Title: Bad Faith: Buddhism and the Rehabilitation of Political Criminals in 1930s Japan
Abstract: Over its twenty-year history, the Peace Preservation Law (1925-1945) was used to arrest thousands of political radicals throughout the Japanese empire for purportedly intending to alter Japan’s imperial national polity, or kokutai. State officials saw such intentions as resulting from the infiltration of dangerous foreign ideas such as communism into the Japanese Empire. Consequently they deemed political radicalism “thought crime” (shisohan). Although the law was initially used to suppress thought crime, by the mid-1930s it had developed into an apparatus to reform and “ideologically convert” (tenko) thought criminals into loyal and productive imperial subjects. In this effort, Buddhist prison chaplains assisted incarcerated political criminals with discarding their dangerous thought, thus infusing “ideological conversion” with tropes of Buddhist salvation and spiritual self-negation.
In this paper I draw upon Jean-Paul Satre's notion of "bad faith" in order to explore the use of Buddhism in the Justice Ministry’s efforts to reform political criminals in interwar Japan. I will focus on the writings of Kobayashi Morito and other ex-communists who narrated their “ideological conversion” as a process of self-negation and Buddhist salvation, which culminated in their re-identification with the imperial kokutai. While many of these converts continued to work for social welfare and reform into the late-1930s, they did so, they explained, not from political conviction but as selfless acts for others.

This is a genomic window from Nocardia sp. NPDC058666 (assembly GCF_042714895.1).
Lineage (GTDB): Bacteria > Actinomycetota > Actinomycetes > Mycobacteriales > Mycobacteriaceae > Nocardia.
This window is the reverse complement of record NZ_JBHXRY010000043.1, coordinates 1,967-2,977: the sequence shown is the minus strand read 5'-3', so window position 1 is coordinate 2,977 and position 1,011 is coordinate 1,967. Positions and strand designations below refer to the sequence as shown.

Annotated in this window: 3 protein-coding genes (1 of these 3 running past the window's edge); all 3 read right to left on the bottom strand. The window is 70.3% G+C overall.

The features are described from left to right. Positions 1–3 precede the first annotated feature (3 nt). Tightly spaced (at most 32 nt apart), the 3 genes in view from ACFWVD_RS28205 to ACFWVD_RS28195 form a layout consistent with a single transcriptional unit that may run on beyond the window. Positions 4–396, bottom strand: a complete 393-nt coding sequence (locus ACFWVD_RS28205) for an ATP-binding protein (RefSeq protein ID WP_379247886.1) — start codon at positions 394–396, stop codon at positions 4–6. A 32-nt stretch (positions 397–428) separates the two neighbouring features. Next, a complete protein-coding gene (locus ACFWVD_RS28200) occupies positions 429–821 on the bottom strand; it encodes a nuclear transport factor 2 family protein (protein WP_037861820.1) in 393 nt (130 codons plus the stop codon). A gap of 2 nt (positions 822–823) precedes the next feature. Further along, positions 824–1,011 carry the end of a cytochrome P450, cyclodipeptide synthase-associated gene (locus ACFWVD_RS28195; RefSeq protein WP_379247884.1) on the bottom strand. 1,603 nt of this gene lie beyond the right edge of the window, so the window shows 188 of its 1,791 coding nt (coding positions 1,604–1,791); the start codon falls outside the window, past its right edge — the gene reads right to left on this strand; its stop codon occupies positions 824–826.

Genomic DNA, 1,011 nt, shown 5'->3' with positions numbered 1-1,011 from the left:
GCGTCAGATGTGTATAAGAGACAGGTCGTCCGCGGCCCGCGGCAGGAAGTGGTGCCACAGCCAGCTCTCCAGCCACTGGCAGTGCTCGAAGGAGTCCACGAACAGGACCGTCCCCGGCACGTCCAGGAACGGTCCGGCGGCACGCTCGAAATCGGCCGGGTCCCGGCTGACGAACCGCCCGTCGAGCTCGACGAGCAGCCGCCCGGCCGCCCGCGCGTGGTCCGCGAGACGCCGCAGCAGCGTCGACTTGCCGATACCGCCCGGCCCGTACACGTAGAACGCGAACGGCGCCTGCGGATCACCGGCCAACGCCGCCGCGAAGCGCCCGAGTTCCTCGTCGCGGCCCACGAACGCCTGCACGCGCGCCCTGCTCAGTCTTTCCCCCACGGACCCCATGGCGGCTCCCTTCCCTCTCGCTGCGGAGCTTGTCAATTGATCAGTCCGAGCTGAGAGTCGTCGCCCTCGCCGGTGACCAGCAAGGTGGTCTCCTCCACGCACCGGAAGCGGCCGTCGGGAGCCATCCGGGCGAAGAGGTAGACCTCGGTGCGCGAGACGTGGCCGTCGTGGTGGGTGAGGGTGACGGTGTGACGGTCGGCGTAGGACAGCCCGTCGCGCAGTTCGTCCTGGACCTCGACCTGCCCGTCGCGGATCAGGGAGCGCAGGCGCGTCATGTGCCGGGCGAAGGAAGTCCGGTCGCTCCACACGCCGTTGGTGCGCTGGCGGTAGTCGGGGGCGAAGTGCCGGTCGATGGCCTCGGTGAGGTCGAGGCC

Author: Max Ward
Location: Asian Studies Conference Japan, International Christian University Tokyo Japan
Ideological Conversion and Revolutionary Restorationism in 1930s Japan (Public Lecture or Presentation)
Title: Ideological Conversion and Revolutionary Restorationism in 1930s Japan
Abstract: In the mid-1930s, hundreds of incarcerated members of the Japanese Communist Party (JCP) publicly renounced the party and communist internationalism – a phenomenon that came to be known as “ideological conversion,” or tenko. While some tenkosha (converts) attributed their decision to leave the JCP to a general exhaustion with political activism and a desire to return to their families, many others regarded defection as a chance to reflect upon problems of communist praxis and to rechannel their revolutionary commitments into the idioms of imperial restoration. A passionate debate ensued from 1933 to 1936 among activist tenkosha over the nature of revolutionary restorationism, a debate that this paper argues expressed the ideological paradoxes of fascism.
This paper explores the writings of Nakamura Yoshiaki, Sano Manabu, Nabeyama Sadachika and other ex-communists who saw their individual experiences of ideological conversion as the first step towards the total transformation of Japan, East Asia and the world order. Although different in many ways, these tenkosha struggled to theorize an anti-capitalist, revolutionary transformation of Japan as the redemption and recuperation of a national-essence, one that would enable Japan to liberate East Asia from the yoke of Western imperialism. The more radical their revolutionary proposals became, the deeper they anchored this vision into the mythic prehistory of the imperial past.
Author: Max Ward
Location: Association of Asian Studies Conferience, Seattle WA